Despite Albuquerque defeat, antiabortion activists vow to continue

Signs advocating votes for and against a ban on late-term abortions hang on a fence outside a voting site at Eisenhower Middle School in Albuquerque.
(Juan Antonio Labreche / Associated Press)

Despite the sound defeat of a late-term abortion referendum in Albuquerque, antiabortion activists vowed Wednesday to take a their efforts to cities throughout the country.

Tara Shaver, who moved to New Mexico three years ago with the intent of sparking a ban on abortions after 20 weeks of pregnancy, called the ballot loss a “deviation.” She said she’s hopeful the new approach of taking the fight to city halls—instead of state and federal legislatures—will take off throughout the country.

“We’re going to keep moving forward,” Shaver said.

New Mexico’s largest city became ground zero for the abortion fight after it became the nation’s first municipality to put a measure on its ballot to ban abortions after 20 weeks of pregnancy.


Albuquerque’s “Pain Capable Unborn Child Protection Ordinance” needed a simple majority to pass. It lost by nearly 10 percentage points, about 55% to 45%. More than 87,000 voters cast ballots, including 50,000 who voted early or absentee.

Officials at Operation Rescue, a Kansas-based antiabortion group, stated on their website that they didn’t consider Tuesday a defeat, stating “We’ll be back.”

Instead, the campaign created a template for activists to change laws in their local communities, “shifting their focus away from politicians in Washington, D.C., who are reticent to engage in legislation on abortion,” they stated.

It was Operation Rescue that dispatched the Shavers three years ago to Albuquerque as “pro-life missionaries” with the goal of mobilizing a campaign to shut down Southwestern Women’s Options, one of a handful of clinics in the country that provide later-term abortions.

Before the election, Ilyse Hogue, president of NARAL Pro-Choice America, had said they were prepared to take on their opponents’ new national strategy, stating that it was just the beginning of trying to do away with all abortions.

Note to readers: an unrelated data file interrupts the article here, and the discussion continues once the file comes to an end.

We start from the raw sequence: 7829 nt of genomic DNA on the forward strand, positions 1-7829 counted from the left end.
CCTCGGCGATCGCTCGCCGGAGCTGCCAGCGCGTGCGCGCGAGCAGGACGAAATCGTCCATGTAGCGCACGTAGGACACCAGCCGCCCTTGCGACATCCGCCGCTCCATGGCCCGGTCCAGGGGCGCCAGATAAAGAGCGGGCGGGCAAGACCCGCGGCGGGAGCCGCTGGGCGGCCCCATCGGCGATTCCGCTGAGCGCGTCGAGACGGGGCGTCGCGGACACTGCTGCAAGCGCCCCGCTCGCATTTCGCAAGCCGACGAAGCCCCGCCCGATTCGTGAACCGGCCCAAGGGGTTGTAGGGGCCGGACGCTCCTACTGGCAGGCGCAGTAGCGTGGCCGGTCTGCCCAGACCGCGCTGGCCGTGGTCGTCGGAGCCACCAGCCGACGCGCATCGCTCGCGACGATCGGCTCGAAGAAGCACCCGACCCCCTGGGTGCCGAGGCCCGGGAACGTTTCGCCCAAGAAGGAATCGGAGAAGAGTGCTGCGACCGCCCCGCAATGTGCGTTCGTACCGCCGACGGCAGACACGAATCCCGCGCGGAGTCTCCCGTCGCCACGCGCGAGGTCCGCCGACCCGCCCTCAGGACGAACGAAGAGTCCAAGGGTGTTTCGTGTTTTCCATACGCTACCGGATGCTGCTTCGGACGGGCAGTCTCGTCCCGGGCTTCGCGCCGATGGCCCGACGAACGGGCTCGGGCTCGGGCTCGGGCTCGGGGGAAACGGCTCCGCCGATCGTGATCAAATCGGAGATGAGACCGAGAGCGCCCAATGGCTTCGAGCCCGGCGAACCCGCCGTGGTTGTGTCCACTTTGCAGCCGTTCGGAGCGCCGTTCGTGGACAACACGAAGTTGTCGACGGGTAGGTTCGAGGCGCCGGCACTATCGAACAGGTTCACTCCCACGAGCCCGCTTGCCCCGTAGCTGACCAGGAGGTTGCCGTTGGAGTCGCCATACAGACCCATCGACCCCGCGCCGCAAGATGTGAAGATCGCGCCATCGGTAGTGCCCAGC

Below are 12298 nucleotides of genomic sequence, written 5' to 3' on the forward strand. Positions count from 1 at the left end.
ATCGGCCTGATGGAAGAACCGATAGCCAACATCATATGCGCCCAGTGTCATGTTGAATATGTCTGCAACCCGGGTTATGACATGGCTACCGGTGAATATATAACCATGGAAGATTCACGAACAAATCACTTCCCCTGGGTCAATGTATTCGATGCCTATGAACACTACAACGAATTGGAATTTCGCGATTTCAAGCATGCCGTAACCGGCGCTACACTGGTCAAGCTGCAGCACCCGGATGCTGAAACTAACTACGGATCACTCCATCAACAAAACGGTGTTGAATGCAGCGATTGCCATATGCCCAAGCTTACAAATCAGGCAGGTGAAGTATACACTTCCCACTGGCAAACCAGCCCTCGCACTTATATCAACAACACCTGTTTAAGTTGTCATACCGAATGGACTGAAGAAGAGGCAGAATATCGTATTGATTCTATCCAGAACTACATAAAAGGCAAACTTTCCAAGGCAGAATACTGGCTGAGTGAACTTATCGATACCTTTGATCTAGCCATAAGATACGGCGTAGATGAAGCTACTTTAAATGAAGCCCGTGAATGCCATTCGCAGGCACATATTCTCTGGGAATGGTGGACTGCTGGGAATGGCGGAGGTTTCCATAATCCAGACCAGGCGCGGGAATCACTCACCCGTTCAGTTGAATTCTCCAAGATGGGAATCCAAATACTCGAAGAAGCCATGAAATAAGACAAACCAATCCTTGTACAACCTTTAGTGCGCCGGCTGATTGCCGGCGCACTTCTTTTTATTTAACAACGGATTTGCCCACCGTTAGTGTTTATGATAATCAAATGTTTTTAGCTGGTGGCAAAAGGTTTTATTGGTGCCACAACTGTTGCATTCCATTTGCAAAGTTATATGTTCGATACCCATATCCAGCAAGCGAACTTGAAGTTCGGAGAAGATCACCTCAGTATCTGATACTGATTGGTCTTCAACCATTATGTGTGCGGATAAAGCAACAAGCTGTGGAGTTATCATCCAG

Wednesday, Hogue stated that she hoped the election sent a message to antiabortion activists.

“We hope today’s resounding defeat of this abortion ban sends a clear message to the extreme forces around the country now trying to impose their agenda on cities around this country,” Hogue said in a prepared statement. “When voters hear the real stories of real women and families facing these difficult decisions, they understand the danger and complexity of putting government between women and their doctors at these moments.”

To get the measure on the city ballot, antiabortion groups gathered 27,000 signatures, more than twice the number required.

Shaver has said that although terminations after 20 weeks account for about 1.3% of all abortion procedures, banning them would be one step toward outlawing the practice entirely. There doesn’t seem to be a consensus on when a pregnancy is considered late-term. Definitions range from the 20th week of gestation to the 27th.

The landmark 1973 Roe vs. Wade U.S. Supreme Court ruling has been interpreted to mean that abortions can be performed through 24 weeks of pregnancy.

But states have tried to chip away at the ruling.

Just the next state over, Arizona officials have appealed to the U.S. Supreme Court after a 20-week limit on abortions was struck down by a federal court. Eleven other states have also adopted 20-week limits. Several of these bans have been blocked by courts while litigation is pending.


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